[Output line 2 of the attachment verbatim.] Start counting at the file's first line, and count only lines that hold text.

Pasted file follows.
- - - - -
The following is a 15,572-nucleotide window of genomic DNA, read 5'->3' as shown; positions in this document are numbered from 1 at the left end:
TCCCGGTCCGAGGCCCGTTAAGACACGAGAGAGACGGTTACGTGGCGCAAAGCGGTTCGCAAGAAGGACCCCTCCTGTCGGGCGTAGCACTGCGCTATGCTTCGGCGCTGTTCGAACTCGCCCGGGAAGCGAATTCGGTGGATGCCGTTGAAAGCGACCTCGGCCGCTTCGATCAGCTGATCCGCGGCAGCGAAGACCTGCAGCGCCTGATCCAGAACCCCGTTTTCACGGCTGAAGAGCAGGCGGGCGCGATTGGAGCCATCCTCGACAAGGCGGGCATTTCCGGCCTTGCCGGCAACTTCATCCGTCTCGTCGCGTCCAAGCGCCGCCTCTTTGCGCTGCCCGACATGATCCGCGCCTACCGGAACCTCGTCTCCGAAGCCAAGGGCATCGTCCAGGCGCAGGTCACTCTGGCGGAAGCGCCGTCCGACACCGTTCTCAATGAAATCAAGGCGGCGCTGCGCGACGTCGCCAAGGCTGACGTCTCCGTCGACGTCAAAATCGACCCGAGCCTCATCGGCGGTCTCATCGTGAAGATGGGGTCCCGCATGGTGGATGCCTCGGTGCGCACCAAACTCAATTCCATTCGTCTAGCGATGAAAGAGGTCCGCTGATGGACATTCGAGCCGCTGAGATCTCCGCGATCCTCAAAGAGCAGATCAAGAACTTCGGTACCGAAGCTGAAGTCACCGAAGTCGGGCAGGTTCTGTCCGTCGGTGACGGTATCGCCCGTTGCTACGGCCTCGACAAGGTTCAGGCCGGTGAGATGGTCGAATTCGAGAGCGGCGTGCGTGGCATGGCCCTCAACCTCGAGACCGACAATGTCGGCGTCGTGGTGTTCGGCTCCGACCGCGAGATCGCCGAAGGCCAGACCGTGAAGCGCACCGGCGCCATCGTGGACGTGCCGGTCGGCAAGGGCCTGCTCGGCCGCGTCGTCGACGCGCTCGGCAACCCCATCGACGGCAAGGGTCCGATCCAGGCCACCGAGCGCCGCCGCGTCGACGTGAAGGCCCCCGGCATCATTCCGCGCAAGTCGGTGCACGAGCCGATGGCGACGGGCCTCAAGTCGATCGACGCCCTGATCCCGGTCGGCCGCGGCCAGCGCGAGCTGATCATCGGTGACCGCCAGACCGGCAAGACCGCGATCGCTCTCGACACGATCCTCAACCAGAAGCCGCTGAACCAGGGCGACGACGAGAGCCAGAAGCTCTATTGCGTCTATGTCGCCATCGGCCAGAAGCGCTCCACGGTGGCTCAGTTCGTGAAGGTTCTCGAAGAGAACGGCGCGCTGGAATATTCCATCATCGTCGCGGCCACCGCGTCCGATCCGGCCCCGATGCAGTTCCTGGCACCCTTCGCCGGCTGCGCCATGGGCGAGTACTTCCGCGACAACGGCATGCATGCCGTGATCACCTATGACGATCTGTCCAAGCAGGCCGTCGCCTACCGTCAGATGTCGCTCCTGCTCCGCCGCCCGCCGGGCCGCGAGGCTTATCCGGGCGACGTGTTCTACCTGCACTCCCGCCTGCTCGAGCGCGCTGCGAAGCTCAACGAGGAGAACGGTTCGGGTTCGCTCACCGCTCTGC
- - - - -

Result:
TCCCGGTCCGAGGCCCGTTAAGACACGAGAGAGACGGTTACGTGGCGCAAAGCGGTTCGCAAGAAGGACCCCTCCTGTCGGGCGTAGCACTGCGCTATGCTTCGGCGCTGTTCGAACTCGCCCGGGAAGCGAATTCGGTGGATGCCGTTGAAAGCGACCTCGGCCGCTTCGATCAGCTGATCCGCGGCAGCGAAGACCTGCAGCGCCTGATCCAGAACCCCGTTTTCACGGCTGAAGAGCAGGCGGGCGCGATTGGAGCCATCCTCGACAAGGCGGGCATTTCCGGCCTTGCCGGCAACTTCATCCGTCTCGTCGCGTCCAAGCGCCGCCTCTTTGCGCTGCCCGACATGATCCGCGCCTACCGGAACCTCGTCTCCGAAGCCAAGGGCATCGTCCAGGCGCAGGTCACTCTGGCGGAAGCGCCGTCCGACACCGTTCTCAATGAAATCAAGGCGGCGCTGCGCGACGTCGCCAAGGCTGACGTCTCCGTCGACGTCAAAATCGACCCGAGCCTCATCGGCGGTCTCATCGTGAAGATGGGGTCCCGCATGGTGGATGCCTCGGTGCGCACCAAACTCAATTCCATTCGTCTAGCGATGAAAGAGGTCCGCTGATGGACATTCGAGCCGCTGAGATCTCCGCGATCCTCAAAGAGCAGATCAAGAACTTCGGTACCGAAGCTGAAGTCACCGAAGTCGGGCAGGTTCTGTCCGTCGGTGACGGTATCGCCCGTTGCTACGGCCTCGACAAGGTTCAGGCCGGTGAGATGGTCGAATTCGAGAGCGGCGTGCGTGGCATGGCCCTCAACCTCGAGACCGACAATGTCGGCGTCGTGGTGTTCGGCTCCGACCGCGAGATCGCCGAAGGCCAGACCGTGAAGCGCACCGGCGCCATCGTGGACGTGCCGGTCGGCAAGGGCCTGCTCGGCCGCGTCGTCGACGCGCTCGGCAACCCCATCGACGGCAAGGGTCCGATCCAGGCCACCGAGCGCCGCCGCGTCGACGTGAAGGCCCCCGGCATCATTCCGCGCAAGTCGGTGCACGAGCCGATGGCGACGGGCCTCAAGTCGATCGACGCCCTGATCCCGGTCGGCCGCGGCCAGCGCGAGCTGATCATCGGTGACCGCCAGACCGGCAAGACCGCGATCGCTCTCGACACGATCCTCAACCAGAAGCCGCTGAACCAGGGCGACGACGAGAGCCAGAAGCTCTATTGCGTCTATGTCGCCATCGGCCAGAAGCGCTCCACGGTGGCTCAGTTCGTGAAGGTTCTCGAAGAGAACGGCGCGCTGGAATATTCCATCATCGTCGCGGCCACCGCGTCCGATCCGGCCCCGATGCAGTTCCTGGCACCCTTCGCCGGCTGCGCCATGGGCGAGTACTTCCGCGACAACGGCATGCATGCCGTGATCACCTATGACGATCTGTCCAAGCAGGCCGTCGCCTACCGTCAGATGTCGCTCCTGCTCCGCCGCCCGCCGGGCCGCGAGGCTTATCCGGGCGACGTGTTCTACCTGCACTCCCGCCTGCTCGAGCGCGCTGCGAAGCTCAACGAGGAGAACGGTTCGGGTTCGCTCACCGCTCTGC